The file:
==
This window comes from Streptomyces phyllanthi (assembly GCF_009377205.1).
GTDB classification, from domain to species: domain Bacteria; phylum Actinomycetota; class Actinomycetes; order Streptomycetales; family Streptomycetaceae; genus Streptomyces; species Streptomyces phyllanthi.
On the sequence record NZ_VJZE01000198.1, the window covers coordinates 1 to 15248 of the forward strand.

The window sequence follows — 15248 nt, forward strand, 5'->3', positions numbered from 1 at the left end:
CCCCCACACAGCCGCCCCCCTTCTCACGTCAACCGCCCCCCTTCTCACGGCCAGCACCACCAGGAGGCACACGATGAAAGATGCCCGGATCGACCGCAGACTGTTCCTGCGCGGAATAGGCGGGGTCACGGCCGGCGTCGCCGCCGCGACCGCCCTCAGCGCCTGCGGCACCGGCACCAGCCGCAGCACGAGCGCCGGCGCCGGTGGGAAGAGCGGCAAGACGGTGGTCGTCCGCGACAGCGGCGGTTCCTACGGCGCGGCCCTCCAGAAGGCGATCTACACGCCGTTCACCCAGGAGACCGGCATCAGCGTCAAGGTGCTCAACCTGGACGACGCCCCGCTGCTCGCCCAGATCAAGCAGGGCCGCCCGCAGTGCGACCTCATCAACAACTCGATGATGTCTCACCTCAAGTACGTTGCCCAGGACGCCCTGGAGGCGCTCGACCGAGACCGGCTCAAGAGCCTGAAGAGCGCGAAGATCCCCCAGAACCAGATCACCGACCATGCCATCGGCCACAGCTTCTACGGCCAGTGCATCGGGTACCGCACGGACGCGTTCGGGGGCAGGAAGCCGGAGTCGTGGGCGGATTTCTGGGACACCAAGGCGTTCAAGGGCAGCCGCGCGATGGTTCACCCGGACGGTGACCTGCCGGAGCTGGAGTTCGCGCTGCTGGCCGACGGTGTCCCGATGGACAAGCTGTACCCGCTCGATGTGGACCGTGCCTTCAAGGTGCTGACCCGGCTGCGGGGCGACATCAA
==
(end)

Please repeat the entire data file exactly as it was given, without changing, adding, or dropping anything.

This window comes from Streptomyces phyllanthi (assembly GCF_009377205.1).
GTDB classification, from domain to species: domain Bacteria; phylum Actinomycetota; class Actinomycetes; order Streptomycetales; family Streptomycetaceae; genus Streptomyces; species Streptomyces phyllanthi.
On the sequence record NZ_VJZE01000198.1, the window covers coordinates 1 to 15248 of the forward strand.

The window sequence follows — 15248 nt, forward strand, 5'->3', positions numbered from 1 at the left end:
CCCCCACACAGCCGCCCCCCTTCTCACGTCAACCGCCCCCCTTCTCACGGCCAGCACCACCAGGAGGCACACGATGAAAGATGCCCGGATCGACCGCAGACTGTTCCTGCGCGGAATAGGCGGGGTCACGGCCGGCGTCGCCGCCGCGACCGCCCTCAGCGCCTGCGGCACCGGCACCAGCCGCAGCACGAGCGCCGGCGCCGGTGGGAAGAGCGGCAAGACGGTGGTCGTCCGCGACAGCGGCGGTTCCTACGGCGCGGCCCTCCAGAAGGCGATCTACACGCCGTTCACCCAGGAGACCGGCATCAGCGTCAAGGTGCTCAACCTGGACGACGCCCCGCTGCTCGCCCAGATCAAGCAGGGCCGCCCGCAGTGCGACCTCATCAACAACTCGATGATGTCTCACCTCAAGTACGTTGCCCAGGACGCCCTGGAGGCGCTCGACCGAGACCGGCTCAAGAGCCTGAAGAGCGCGAAGATCCCCCAGAACCAGATCACCGACCATGCCATCGGCCACAGCTTCTACGGCCAGTGCATCGGGTACCGCACGGACGCGTTCGGGGGCAGGAAGCCGGAGTCGTGGGCGGATTTCTGGGACACCAAGGCGTTCAAGGGCAGCCGCGCGATGGTTCACCCGGACGGTGACCTGCCGGAGCTGGAGTTCGCGCTGCTGGCCGACGGTGTCCCGATGGACAAGCTGTACCCGCTCGATGTGGACCGTGCCTTCAAGGTGCTGACCCGGCTGCGGGGCGACATCAA